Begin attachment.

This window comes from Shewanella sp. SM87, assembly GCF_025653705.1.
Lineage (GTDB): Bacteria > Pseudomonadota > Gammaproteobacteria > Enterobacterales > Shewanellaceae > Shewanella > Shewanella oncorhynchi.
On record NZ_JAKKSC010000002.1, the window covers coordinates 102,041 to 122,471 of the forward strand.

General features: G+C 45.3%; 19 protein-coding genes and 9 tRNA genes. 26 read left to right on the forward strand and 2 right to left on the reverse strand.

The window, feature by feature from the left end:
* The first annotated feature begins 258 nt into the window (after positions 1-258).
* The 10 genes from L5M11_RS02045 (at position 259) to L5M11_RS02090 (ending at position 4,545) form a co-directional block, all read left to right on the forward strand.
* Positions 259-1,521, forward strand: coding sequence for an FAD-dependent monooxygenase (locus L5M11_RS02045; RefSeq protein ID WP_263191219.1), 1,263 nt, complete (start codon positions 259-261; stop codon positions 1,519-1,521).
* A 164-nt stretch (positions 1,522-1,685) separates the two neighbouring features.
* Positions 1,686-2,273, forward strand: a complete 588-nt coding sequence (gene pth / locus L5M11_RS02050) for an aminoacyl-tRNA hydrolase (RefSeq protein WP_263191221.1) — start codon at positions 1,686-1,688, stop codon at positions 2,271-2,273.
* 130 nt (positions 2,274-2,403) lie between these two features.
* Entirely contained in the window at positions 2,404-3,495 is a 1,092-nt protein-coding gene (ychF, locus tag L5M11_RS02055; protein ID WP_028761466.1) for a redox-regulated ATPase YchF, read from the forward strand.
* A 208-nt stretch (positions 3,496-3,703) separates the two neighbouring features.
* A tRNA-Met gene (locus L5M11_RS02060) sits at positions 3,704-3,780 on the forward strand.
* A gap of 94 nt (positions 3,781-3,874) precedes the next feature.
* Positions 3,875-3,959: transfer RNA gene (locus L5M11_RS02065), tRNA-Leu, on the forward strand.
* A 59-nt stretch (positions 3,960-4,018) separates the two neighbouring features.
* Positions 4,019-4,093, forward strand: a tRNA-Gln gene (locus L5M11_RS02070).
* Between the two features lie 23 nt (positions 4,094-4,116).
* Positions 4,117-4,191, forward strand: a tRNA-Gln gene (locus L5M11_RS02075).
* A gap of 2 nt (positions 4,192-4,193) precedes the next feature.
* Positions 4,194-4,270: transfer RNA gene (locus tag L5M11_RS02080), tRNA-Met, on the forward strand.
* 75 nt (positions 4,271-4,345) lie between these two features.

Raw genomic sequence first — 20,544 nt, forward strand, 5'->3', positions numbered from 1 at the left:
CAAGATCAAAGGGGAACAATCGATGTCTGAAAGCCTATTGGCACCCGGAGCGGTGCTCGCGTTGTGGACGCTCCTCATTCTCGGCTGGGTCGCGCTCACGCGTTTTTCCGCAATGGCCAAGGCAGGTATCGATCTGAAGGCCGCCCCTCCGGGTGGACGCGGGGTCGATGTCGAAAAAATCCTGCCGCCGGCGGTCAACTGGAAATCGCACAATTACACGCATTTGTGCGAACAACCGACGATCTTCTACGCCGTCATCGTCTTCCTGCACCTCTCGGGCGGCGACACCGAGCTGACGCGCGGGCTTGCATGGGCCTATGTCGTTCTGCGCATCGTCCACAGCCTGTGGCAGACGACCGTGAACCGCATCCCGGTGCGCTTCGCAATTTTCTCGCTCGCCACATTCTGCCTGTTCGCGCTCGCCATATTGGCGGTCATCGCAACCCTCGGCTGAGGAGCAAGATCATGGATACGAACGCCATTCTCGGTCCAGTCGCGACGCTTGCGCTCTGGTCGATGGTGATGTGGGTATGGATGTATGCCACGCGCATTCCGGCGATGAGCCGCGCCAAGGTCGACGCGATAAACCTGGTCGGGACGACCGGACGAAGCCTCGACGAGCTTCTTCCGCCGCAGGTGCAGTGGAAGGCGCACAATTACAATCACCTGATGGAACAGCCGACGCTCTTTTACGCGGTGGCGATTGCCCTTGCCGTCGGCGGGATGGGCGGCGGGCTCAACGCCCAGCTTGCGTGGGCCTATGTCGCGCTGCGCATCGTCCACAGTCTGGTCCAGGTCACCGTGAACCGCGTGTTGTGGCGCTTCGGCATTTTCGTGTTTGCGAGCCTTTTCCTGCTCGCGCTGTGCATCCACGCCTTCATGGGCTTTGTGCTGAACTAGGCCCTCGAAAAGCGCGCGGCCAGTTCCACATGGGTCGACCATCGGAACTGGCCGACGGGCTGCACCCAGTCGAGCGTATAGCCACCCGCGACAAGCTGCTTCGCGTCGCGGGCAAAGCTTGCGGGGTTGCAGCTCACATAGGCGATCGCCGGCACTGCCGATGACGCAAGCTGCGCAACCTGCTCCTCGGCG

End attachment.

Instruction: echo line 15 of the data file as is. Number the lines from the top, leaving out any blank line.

* A gap of 94 nt (positions 3,781-3,874) precedes the next feature.